In the second case, commonly referred to as "fugitive emissions," there is no single exit port. Rather, there may be a multiplicity of emission points (such as leakage through various open or closed door and windows, cracks, joints, ventilators, etc. of an industrial building); or there may be a widespread, disseminated source region open to the atmosphere and consequently with no exit ducts or ports (such as tailing ponds with volatile components, industrial dump areas subject to wind-borne dust propagation, uranium stockpiles with radon emanation, forest stands emitting water vapor through evapotranspiration); or they may be complex, variable and ill-defined operations with variable proportions between indoors and outdoors (such as cement plants, grading and earth moving operations, complexes of individual sources, as might be represented by automobiles and aircraft in an airport area).
The measurement of emission rate for "fugitive sources" presents a quite different problem from the case of "confined sources" because it is not practicable, in general, to define the volume flow rate and concurrent concentration for each emission element. Indeed there may not exist any exit points at all, as in the case of outdoor operations. As a result, the presently available approaches to measuring fugitive emission rates are either partial or indirect, and are subject to a high degree of uncertainty. The principle conventional approaches as recently summarized by Statnick and Kolnsberg (Journal of the Air Pollution Control Association, November 1976, pp. 1047-1049) are: (a) the quasi-stack method, (b) the roof monitor method, and (c) the upwind-downwind method.
2. Proposed Solution
Instead of attempting to transform a fugitive source into a confined source (which is only applicable to a very limited range of such sources), applicant approaches the problem in a manner which is completely general, does not involve the complexity and logistic effort involved in such transformations, and which avoids the indirectness and uncertainties involved in the upwind-downwind method. This is accomplished by employment of a system of measurement designed to observe the flux of pollutant through a vertical plane defined at an arbitrary distance downwind of all active elements of the fugitive source, extending from ground level vertically upward sufficiently high to encompass all effluent arising from the source, and extending crosswind in both directions sufficiently to include all effluent arising from the source (See FIG. 1).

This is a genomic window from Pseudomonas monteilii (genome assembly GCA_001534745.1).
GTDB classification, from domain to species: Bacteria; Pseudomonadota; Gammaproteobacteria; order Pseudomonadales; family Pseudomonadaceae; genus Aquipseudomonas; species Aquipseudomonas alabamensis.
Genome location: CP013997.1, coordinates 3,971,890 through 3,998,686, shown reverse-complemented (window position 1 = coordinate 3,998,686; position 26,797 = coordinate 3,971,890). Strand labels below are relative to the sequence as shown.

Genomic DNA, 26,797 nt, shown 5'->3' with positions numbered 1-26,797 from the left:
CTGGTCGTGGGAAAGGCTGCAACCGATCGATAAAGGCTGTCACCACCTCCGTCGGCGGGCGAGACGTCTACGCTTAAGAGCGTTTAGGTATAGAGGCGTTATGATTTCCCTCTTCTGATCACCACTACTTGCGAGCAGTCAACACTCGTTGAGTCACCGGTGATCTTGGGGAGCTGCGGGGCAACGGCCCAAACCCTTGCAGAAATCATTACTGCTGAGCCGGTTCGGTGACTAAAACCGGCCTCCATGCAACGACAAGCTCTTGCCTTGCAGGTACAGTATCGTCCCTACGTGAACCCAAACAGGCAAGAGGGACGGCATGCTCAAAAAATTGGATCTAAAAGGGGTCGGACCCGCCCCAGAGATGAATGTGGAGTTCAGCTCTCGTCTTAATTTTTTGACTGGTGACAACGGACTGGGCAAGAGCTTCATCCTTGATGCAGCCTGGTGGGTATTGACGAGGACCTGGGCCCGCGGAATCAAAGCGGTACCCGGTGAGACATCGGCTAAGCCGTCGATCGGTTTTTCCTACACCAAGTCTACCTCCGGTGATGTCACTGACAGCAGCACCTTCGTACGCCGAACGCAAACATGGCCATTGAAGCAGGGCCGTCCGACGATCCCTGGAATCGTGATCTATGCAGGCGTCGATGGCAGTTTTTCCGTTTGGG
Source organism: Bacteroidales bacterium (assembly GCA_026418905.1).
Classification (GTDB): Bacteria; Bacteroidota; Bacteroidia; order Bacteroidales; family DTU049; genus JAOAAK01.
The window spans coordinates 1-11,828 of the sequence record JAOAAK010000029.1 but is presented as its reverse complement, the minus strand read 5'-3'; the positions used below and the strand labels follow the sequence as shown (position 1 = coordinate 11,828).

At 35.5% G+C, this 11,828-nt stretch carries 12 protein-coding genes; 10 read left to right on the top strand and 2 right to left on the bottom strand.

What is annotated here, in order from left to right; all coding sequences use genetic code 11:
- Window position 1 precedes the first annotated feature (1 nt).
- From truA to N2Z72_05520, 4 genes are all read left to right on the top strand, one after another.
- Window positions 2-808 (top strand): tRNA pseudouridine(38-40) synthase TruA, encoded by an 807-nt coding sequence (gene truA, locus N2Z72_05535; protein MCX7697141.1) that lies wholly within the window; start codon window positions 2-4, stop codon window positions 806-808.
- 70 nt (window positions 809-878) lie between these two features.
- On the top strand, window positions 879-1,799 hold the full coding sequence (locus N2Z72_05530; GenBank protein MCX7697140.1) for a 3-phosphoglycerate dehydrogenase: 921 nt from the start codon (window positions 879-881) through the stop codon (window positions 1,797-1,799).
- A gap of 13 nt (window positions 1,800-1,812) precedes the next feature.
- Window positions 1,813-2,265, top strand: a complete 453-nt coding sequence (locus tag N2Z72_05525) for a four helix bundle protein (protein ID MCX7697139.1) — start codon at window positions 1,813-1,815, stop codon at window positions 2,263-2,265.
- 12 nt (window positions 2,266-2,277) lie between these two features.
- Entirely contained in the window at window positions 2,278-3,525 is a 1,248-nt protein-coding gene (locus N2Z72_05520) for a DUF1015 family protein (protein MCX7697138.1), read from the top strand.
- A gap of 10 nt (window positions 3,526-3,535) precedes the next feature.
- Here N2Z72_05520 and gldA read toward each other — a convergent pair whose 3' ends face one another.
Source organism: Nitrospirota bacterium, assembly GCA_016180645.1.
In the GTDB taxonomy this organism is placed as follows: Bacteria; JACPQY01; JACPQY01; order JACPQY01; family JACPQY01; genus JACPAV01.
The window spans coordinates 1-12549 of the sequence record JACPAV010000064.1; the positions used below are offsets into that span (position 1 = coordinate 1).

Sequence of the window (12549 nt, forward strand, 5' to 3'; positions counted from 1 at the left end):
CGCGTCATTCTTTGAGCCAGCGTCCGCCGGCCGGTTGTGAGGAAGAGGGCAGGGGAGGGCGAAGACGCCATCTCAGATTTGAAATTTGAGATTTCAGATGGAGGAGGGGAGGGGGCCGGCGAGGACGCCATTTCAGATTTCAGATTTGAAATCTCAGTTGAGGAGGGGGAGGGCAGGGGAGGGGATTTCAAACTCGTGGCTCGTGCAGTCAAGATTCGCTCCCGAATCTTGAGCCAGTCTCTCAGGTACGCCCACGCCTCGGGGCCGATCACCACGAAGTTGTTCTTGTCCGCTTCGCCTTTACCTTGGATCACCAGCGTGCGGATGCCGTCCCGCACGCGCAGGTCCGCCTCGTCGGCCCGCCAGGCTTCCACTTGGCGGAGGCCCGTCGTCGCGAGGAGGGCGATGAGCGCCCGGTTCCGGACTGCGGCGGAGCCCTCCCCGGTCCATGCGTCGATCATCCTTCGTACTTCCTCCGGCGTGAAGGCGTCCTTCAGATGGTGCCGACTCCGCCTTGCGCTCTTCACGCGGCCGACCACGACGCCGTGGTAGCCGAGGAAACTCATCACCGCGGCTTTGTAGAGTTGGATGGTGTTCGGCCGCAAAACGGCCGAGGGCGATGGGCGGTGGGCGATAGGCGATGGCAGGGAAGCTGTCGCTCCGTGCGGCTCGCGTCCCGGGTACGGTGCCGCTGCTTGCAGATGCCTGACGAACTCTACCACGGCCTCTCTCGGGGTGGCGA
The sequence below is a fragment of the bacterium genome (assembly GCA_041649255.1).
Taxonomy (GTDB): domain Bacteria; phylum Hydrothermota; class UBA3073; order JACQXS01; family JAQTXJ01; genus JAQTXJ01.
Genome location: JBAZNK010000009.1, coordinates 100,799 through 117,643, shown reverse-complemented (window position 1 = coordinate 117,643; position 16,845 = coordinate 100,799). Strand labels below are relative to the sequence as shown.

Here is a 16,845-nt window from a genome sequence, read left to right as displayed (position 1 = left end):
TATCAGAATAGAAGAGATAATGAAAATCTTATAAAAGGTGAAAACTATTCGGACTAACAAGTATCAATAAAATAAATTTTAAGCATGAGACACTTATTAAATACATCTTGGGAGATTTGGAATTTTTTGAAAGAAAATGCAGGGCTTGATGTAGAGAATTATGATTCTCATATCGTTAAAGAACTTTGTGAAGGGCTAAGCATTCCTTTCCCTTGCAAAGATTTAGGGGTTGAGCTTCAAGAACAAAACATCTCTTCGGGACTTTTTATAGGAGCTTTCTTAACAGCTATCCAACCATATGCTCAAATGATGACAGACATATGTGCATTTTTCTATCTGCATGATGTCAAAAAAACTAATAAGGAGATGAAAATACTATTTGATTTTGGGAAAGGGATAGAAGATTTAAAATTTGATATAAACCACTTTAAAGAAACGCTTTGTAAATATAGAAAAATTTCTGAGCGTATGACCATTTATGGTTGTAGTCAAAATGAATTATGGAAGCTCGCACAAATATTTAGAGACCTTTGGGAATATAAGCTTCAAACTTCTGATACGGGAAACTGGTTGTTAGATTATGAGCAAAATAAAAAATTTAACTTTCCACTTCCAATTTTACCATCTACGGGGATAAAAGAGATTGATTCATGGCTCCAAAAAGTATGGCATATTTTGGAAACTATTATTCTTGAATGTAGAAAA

The concept of employing sampling points distributed over a vertical surface oriented crosswind has been successfully tested by the inventor in evaluating the dissemination efficiency of chemical and biological weapons, which result in emission sources of complex and varied geometry in the unconfined atmosphere, produced by a variety of exploding, thermal generating and atomizing mechanisms, either simply or in multiple arrays of a random nature (See G. H. Milly, International Journal of Air and Water Pollution, 1964, Vol. 8, pp. 291-295). In proving the concept, the sampling array in these military applications consisted of a series of sampling masts, with air samplers emplaced at intervals along the mast. Sampling at each point consisted either of a single total dosage integrating sampler or a succession of short-time samples depending on the time-varying nature of the source. Concurrent measurement of the vertical distribution of wind speed permits calculation of the pollutant flux rate through the sampling plane according to the following principles.